Great business ideas are all around you, just open yourself up to the possibilities, and you will be bound to find a winner. To start your research on that no longer existing idea that will set the world on fire, start with the following resources. Excluded from marketing expert Al Ries, president of Georgia-based Ries & Ries Marketing Strategies, co-author with Laura Ries of 22 Consolidated Branding Laws, Business Trends Monitor Perry Lowe, Marketing Professor at Bentley College in Waltham, Massachusetts, These could be They are the first steps in your search for your dream business
Great business ideas are all around you
- Start with the family.
Exploiting the family for great business ideas may not seem like an obvious first step, sure, you’ll get them money once you develop your idea, but what could your elderly parent or cousin contribute early in the process? Abundance.
Sure enough, Donald Trump wasn’t shy about learning the real estate business from his father, Fred, who ran a thriving real estate development company, says Reese.
Trump had the common sense to get some invaluable training before setting off to become one of the most prominent builders and real estate developers in the country.
“If his father hadn’t provided the foundation and the training [that he needed] to create a profitable business, Trump would not be where he is,” says Rees.
Unfortunately, many people insist on [setting up a business] on their own without any help from their families.
- Get a little help from your friends.
Reese says you restrict yourself severely if you only rely on your own ideas – especially when your creative juices dry up.
“That’s enough reason to listen to the ideas others might have,” he says.
“If you have 15 or 20 friends, two of them probably have some great business ideas.”
Reese points out that were it not for Steve Jobs’ close friend, Steve Wozniak, there would be no Apple computer today, as he says: “Jobs knew nothing about computers.” “Wozniak, on the other hand, was the computer genius who first developed Apple.” Jobs was looking forward to great business ideas and saw marketing potential for developing a new type of computer.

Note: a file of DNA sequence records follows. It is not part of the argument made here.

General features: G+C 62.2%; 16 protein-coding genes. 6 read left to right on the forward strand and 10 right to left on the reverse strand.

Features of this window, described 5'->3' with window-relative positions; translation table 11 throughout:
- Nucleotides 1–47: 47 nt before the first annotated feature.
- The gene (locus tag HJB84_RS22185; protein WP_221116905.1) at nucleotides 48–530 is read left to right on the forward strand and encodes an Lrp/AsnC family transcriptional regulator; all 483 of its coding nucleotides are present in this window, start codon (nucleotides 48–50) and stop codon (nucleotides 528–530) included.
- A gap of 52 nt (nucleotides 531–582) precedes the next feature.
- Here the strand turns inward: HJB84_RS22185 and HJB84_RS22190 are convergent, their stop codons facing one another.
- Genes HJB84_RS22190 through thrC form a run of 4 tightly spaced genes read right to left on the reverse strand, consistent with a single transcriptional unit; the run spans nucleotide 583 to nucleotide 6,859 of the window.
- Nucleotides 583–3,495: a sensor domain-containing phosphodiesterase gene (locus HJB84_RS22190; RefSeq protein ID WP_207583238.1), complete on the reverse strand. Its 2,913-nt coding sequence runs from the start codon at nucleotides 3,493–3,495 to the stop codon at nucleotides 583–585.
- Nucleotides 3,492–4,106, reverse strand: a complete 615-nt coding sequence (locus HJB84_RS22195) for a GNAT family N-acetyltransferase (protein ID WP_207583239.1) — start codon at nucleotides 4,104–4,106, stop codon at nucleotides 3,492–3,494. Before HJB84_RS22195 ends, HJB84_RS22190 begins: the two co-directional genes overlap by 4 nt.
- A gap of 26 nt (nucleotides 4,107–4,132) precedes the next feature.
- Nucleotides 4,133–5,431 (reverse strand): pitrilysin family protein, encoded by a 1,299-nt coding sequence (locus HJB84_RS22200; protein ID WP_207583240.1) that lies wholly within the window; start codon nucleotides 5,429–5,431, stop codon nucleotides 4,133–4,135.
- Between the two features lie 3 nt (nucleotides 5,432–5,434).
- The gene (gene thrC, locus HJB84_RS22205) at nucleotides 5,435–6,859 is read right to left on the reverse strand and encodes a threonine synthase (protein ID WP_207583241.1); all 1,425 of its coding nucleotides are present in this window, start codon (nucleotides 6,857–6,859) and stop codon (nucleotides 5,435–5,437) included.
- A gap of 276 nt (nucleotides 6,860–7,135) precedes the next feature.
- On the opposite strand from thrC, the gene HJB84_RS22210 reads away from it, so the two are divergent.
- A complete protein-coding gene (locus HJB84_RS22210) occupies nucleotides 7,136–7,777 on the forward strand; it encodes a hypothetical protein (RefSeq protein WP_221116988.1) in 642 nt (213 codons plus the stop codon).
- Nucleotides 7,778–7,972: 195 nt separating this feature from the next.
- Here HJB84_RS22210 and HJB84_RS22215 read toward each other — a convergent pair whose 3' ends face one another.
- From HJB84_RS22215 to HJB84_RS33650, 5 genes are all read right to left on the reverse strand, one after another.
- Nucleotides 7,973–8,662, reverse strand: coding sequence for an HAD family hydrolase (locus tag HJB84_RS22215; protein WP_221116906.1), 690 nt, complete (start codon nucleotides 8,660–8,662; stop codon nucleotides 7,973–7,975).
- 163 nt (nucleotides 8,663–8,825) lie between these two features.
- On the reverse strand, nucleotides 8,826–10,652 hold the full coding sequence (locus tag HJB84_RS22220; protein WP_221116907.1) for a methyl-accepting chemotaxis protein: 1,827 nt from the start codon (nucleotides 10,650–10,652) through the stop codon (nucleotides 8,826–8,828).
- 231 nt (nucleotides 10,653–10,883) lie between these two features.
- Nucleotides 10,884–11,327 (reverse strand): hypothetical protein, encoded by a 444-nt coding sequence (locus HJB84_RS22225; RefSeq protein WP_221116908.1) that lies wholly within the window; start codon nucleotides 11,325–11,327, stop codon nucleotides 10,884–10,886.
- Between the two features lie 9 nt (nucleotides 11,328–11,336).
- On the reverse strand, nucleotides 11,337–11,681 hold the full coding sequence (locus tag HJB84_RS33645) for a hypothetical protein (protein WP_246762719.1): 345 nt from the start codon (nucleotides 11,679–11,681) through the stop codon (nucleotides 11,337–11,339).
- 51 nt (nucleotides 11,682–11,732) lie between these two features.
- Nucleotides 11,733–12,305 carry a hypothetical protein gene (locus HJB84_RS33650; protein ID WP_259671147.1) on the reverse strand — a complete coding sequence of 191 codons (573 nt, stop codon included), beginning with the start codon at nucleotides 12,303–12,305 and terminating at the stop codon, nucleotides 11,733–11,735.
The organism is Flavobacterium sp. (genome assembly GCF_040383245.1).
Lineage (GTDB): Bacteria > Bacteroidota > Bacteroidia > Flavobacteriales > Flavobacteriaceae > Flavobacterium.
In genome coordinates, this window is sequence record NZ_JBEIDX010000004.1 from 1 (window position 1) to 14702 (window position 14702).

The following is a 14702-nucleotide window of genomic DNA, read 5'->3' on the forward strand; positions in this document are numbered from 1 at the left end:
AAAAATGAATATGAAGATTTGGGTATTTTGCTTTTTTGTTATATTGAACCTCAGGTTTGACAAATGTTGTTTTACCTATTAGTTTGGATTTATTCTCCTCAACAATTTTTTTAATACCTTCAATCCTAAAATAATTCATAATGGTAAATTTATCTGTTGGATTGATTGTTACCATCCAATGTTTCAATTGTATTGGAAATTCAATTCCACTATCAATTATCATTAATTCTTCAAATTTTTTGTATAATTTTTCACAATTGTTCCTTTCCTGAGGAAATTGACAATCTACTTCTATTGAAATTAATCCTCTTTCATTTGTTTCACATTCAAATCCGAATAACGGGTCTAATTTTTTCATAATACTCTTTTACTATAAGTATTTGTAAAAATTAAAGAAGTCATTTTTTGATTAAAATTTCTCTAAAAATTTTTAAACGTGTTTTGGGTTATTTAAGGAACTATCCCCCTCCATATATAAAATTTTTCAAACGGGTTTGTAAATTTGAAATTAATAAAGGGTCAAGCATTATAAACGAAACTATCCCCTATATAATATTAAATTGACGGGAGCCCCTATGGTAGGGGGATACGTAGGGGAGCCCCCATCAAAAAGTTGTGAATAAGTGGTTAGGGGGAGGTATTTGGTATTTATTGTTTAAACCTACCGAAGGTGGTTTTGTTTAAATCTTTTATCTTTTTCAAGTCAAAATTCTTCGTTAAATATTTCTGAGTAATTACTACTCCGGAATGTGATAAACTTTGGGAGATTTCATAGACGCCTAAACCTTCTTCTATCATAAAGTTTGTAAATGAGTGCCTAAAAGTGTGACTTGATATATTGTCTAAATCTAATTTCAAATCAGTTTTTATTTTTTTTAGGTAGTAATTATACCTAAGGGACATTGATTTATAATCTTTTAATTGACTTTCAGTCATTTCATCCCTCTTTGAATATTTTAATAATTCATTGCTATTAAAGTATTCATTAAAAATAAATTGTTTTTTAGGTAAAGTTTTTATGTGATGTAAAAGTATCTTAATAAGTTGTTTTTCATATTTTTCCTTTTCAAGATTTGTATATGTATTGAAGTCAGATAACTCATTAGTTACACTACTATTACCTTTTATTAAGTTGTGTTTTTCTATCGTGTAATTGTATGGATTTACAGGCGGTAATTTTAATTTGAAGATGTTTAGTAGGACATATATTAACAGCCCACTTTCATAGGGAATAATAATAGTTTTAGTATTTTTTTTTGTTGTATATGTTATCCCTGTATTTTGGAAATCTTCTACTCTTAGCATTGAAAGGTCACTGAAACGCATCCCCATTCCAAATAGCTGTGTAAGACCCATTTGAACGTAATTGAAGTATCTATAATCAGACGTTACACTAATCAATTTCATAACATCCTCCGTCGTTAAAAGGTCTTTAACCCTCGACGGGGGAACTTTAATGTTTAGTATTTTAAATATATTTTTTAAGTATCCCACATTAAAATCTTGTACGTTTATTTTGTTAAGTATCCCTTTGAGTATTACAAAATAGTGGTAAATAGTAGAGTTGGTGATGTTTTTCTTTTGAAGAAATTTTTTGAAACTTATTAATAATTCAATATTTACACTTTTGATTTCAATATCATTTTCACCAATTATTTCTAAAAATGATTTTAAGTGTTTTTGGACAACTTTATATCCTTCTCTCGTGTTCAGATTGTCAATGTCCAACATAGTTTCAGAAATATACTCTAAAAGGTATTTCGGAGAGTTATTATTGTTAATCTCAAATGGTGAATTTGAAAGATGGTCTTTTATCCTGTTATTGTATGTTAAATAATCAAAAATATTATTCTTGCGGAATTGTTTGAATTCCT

The important lesson is to keep your antenna on at all times so that you can relive the good ideas when you stumble upon them. Reese insists you can earn more money by learning about someone else’s idea than creating an idea on your own.
- Look at all the things that are bothering you.
It may not sound like deep, but Reese says this is fertile ground for great business ideas. He cites how upset Wilson was in the 1950s when a hotelier wanted to charge him an extra price for each of his five kids.
He was so excited that he launched the Holiday Inn in Memphis, Tennessee, and today it is one of the largest hotel chains in the world.
If King C. Gillette wasn’t tired of the tedious process of sharpening a straight razor, he wouldn’t have founded the massive disposable razor industry.
When he took his idea of a portable razor with a blade that could be used multiple times to a research university for help, engineers questioned his mental health.
- Click on your interests.
Thousands of smart people have pursued hobbies and turned them into a successful business, Tim and Nina Zagat, who launched Polls Zagat, a publishing empire that sells restaurant directories to many major American and European cities, are great examples. In the early 1970s, the Zagat family were expensive corporate attorneys whose passion was eating out.
For fun, they create a newsletter asking their friends to rank popular restaurants in several categories. Every year, the newsletter included more restaurants.
Ultimately, it became so costly and time-consuming that the spouses start to take money for it to smooth out their expenses. That was the lean start of the popular Zagat Survey, which is sold in bookstores all over the world. “When you do something you love, it’s never work.”
Traveling opens your eyes to a plethora of potential business ideas.
Reese cites Leopoldo Fernandez Pujals’ discovery of Domino’s Pizza on a trip to the United States from his native Spain.
Bogals was so impressed with the fast food operation that he returned to Spain and launched his own version, called TelePizza, in 1986. His company now has sales of $ 260 million and employs 13,000 people in eight countries.